Unlike the kennel tick, Rhipicephalus sanguineus which well-nigh exclusively infests domestic dogs, no tick species in any country is a specific parasite of cats to the exclusion of all, or nearly all, other host species. There are, however, a number of tick species that, in addition to infesting domestic cats infest domestic dogs as well as wild felids and several other animals [16, 17]. Ticks are sensitive to external climatic conditions, and with notable exceptions most species are confined to particular regions of the world and few species have successfully colonized other regions [18]. Rhipicephalus turanicus is one of the species that is present in several regions, and it infests cats as well as a variety of other host species [18].

There are four stages in the life cycle of ixodid or hard ticks, namely eggs, larvae, nymphs and adults [5]. Once the eggs have hatched, all subsequent stages require a blood meal before they can continue their development [5]. The larvae, nymphs and adults each feed for a few days to a week, representing a total feeding period of approximately three weeks. The whole life cycle frequently takes a year to complete, although for some species it may take two or more years to complete.

All three stages of some tick species may by preference infest the same host species [18], thus making on-host control of all stages possible. The immature stages of other tick species may infest one host species and the adults another. Thus, if the larvae and nymphs infest rodents and the adults infest cats, control of the immature stages is nearly impossible. Furthermore, all stages, and more particularly the adults of some species, may infest a large variety of domestic and wild animals, and although they can be controlled on the domestic animals, fresh infestations will always be possible from wildlife in the vicinity.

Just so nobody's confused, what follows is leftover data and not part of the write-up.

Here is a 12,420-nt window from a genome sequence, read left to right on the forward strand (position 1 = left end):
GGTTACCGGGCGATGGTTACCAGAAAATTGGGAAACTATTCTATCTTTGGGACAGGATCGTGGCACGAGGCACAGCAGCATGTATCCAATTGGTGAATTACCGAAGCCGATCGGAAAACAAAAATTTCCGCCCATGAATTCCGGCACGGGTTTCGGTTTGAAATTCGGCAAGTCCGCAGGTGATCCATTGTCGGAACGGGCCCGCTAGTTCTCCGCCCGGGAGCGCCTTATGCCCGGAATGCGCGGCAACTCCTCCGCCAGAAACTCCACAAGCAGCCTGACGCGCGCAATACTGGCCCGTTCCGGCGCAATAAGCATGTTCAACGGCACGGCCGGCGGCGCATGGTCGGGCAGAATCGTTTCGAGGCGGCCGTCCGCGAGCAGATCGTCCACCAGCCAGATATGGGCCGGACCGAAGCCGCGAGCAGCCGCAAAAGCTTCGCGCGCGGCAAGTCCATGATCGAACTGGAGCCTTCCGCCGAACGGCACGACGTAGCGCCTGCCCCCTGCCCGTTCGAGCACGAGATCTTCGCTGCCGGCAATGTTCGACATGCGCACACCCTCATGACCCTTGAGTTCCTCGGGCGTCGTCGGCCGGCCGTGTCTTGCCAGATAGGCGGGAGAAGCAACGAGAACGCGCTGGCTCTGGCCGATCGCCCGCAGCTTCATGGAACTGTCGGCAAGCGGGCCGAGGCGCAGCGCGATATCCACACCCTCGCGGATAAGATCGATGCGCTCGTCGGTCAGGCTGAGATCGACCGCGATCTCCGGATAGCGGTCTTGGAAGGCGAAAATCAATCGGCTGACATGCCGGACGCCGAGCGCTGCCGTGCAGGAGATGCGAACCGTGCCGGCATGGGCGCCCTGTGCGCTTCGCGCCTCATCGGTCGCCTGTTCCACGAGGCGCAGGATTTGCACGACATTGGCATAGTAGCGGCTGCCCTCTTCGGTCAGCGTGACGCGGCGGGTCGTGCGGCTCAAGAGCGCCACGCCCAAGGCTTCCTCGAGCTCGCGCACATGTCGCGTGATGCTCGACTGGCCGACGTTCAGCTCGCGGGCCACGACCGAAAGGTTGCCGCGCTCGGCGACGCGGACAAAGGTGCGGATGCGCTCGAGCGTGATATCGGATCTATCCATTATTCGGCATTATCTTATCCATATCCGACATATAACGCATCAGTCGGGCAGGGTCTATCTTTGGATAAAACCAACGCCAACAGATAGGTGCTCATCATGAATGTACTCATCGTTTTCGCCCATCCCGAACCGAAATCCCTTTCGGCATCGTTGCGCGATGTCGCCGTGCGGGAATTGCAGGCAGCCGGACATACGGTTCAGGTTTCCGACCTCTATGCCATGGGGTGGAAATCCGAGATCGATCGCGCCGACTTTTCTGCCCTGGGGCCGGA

A number of surveys on the tick species that infest cats have been conducted. For instance, in Austria and Great Britain Ixodes ricinus and Ixodes hexagonus were common parasites of cats [11, 16, 19], thus indicating that the latter tick is also an important parasite of these animals when they are allowed free access to the outdoors. In Florida, USA, Akucewich et al. [14] found that only five of 200 feral cats examined were infested with ticks and that these five cats harboured a total of only nine ticks of which two were adult Amblyomma americanum, five Dermacentor variabilis, and single specimens of Ixodes scapularis and Rhipicephalus sanguineus. In contrast Horak & Matthee [20] and Horak et al. [17] collected 2, 225 ixodid ticks belonging to 16 species from 150 tick-infested domestic cats examined in surveys in South Africa. Depending on the locality, six of these species, including R. turanicus, are regular parasites of cats and wild felids, with the remainder considered to be ‘stragglers’.

Active ingredients

Imidacloprid belongs to the group of chloronicotinyl compounds and has excellent insecticidal properties, coupled with low mammalian toxicity. In certain formulations it also has a long-lasting residual efficacy, and has been registered in the USA and EU member states as a veterinary medicinal product for use on dogs and cats since 1996/7. Flumethrin belongs to the group of α-cyano-pyrethroids, and although it has some insecticidal properties, it is particularly effective as an acaricide for the control of ticks, and has been registered as such in EU member states for use on companion and food-producing animals since 1986.